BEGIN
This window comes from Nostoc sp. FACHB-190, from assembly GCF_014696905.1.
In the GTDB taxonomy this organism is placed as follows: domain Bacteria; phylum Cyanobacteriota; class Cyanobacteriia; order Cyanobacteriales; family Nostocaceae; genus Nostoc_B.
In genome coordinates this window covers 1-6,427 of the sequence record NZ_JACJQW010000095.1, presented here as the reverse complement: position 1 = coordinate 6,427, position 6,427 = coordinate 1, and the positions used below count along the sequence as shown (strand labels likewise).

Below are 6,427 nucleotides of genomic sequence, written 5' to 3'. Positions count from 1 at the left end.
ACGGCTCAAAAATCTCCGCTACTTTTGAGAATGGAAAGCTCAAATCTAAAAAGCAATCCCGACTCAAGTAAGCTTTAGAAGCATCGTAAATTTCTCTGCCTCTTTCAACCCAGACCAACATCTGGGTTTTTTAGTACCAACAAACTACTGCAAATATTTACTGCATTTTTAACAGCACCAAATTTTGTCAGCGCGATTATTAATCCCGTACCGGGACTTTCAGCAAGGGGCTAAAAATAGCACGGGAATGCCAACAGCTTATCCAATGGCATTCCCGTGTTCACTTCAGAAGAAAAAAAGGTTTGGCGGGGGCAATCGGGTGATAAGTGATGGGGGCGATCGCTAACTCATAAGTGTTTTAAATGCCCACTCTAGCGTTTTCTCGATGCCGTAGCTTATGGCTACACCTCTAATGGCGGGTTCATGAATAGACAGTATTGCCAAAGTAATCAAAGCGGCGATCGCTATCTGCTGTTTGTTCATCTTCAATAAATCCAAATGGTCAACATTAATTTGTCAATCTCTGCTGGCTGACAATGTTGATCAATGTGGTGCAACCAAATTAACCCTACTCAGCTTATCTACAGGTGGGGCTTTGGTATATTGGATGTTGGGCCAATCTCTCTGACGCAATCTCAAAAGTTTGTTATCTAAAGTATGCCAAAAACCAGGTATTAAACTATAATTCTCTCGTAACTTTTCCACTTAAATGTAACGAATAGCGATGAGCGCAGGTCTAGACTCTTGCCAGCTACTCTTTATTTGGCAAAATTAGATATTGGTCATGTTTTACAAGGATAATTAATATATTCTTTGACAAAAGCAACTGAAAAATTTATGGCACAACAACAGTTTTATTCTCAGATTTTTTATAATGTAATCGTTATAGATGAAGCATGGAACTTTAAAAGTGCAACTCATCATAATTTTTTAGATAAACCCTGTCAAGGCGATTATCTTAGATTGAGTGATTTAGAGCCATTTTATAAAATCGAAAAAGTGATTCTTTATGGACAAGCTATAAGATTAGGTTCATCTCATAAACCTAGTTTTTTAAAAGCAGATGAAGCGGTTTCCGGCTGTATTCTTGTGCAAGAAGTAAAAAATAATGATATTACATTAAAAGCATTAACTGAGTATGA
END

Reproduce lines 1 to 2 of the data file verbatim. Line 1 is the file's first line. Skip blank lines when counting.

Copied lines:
This window comes from Nostoc sp. FACHB-190, from assembly GCF_014696905.1.
In the GTDB taxonomy this organism is placed as follows: domain Bacteria; phylum Cyanobacteriota; class Cyanobacteriia; order Cyanobacteriales; family Nostocaceae; genus Nostoc_B.